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Teenage girl takes own life in UK's first suicide in secure children's home for 20 years

Girl dies in same week as 17-year-old boy who died in his bedroom while staff were supposed to be checking on him 

Lizzie Dearden
Home Affairs Correspondent
Thursday 11 October 2018 12:04 BST
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The girl had attempted suicide or self-harmed more than 100 times
The girl had attempted suicide or self-harmed more than 100 times (Getty)

Children have died in “secure” homes for the first time in two decades after staff failed to look after them properly, a report has found.

The girl and boy, who were both 17, died at separate homes a week apart in February 2017.

The girl, known as child R, was put in a secure children’s home in Newton Aycliffe, County Durham, for her own welfare by her local council.

The Prisons and Probation Ombudsman (PPO) found that she tried to kill herself of self-harmed more than 100 times and showed a “serious intent to end her life”.

One lunchtime she claimed she wanted to sleep in her room, and staff checked on her every five minutes, but four hours later she was found with a ligature around her neck.

“Despite attempts to resuscitate her, she was declared dead shortly after being taken to hospital,” the report said.

“Child R was the first child to take her life in a secure children’s home in more than 20 years.”

The PPO found “deficiencies” in the way she was cared for and said welfare checks were inadequate.

Margaret Whellans, Durham County Council’s corporate director for children and young people’s services, said: “Our thoughts remain with the family of the teenager involved. We are co-operating fully with the coroner's inquest into her death and it would be inappropriate to comment while this is ongoing.”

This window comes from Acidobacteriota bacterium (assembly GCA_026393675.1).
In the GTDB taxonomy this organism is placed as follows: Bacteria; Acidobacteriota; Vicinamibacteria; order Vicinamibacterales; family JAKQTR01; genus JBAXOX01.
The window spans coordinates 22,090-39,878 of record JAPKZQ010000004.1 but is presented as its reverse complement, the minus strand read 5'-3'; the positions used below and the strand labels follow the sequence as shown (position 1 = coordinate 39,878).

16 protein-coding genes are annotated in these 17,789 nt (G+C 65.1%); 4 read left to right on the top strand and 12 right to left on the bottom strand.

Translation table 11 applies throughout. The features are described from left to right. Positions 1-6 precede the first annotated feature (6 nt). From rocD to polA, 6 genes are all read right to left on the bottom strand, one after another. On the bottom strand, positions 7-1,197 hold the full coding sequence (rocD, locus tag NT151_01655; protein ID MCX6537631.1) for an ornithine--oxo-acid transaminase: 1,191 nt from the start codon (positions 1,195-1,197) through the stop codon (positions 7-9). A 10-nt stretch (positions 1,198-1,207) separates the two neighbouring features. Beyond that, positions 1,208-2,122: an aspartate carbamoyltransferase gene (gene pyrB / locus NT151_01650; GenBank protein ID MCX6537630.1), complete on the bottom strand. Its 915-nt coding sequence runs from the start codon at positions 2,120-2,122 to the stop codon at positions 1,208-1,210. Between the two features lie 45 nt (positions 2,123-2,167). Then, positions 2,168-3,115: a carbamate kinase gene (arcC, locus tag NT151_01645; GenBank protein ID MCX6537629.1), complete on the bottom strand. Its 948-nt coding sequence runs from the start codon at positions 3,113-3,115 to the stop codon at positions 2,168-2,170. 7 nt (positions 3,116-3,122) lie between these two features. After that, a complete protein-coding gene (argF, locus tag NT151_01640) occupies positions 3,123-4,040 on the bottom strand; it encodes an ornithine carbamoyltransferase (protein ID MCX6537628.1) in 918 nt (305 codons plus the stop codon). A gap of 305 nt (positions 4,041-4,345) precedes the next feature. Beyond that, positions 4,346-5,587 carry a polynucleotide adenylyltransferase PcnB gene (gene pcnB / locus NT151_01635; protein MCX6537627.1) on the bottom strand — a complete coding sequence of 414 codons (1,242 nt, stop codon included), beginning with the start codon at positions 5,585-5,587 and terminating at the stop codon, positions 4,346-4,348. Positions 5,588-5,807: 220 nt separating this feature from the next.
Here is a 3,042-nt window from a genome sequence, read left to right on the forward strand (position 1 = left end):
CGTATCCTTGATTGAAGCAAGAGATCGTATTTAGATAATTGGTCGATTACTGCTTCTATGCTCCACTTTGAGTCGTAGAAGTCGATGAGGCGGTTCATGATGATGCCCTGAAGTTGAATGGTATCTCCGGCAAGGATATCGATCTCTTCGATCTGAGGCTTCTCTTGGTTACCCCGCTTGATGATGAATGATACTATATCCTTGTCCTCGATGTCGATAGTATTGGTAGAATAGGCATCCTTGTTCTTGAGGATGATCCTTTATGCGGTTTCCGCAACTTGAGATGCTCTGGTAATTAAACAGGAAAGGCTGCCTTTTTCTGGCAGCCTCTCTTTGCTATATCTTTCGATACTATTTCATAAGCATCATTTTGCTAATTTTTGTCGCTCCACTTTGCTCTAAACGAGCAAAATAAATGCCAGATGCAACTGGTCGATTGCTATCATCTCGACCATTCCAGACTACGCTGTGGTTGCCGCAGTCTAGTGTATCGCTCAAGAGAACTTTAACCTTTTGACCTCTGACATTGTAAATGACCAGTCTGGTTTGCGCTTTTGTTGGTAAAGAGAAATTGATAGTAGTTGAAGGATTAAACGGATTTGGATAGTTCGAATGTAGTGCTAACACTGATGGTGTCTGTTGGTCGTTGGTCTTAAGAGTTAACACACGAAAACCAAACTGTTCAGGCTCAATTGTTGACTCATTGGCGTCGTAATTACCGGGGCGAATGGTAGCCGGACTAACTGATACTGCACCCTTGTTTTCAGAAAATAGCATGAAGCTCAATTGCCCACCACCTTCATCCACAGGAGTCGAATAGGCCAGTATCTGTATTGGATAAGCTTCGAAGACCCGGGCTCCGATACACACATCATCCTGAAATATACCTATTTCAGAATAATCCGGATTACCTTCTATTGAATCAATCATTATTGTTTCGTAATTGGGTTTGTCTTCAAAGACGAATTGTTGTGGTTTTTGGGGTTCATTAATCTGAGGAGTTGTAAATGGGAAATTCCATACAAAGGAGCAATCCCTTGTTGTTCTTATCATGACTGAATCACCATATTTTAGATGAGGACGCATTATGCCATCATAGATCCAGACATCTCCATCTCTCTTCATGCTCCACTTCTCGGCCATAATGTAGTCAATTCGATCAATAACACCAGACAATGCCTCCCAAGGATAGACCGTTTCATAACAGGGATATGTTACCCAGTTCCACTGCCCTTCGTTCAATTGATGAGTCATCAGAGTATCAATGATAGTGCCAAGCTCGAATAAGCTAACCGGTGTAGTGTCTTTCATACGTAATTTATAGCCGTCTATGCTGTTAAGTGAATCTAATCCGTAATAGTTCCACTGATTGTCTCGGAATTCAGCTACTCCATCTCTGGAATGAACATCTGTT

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The second death was of a boy codenamed child S, who was put in a secure home in Wales after being convicted of a crime.

He was found dead in his room from “unknown causes” weeks after being taken to hospital after suffering a seizure.

Staff were supposed to look through a window into his room every three minutes while he was sleeping, but by the time they discovered his body he had “been dead for some time”.

“Our investigation found that these checks had not been carried out as frequently as they should have been,” the PPO concluded.

“The wellbeing checks carried out on child S were ineffective as they failed to identify that he was no longer alive. Troublingly, some staff recorded that checks had been carried out when they had not.”

Overall, suicides in prisons, probation hostels and other accommodation investigated by the PPO fell by 37 per cent to 74 in the last financial year.

But PPO Elizabeth Moody warned that in the first six months of 2018-19 – which is not covered by the report, the figure started to rise again.

There were 45 suicides in the period, compared to 28 in the same time frame the year before.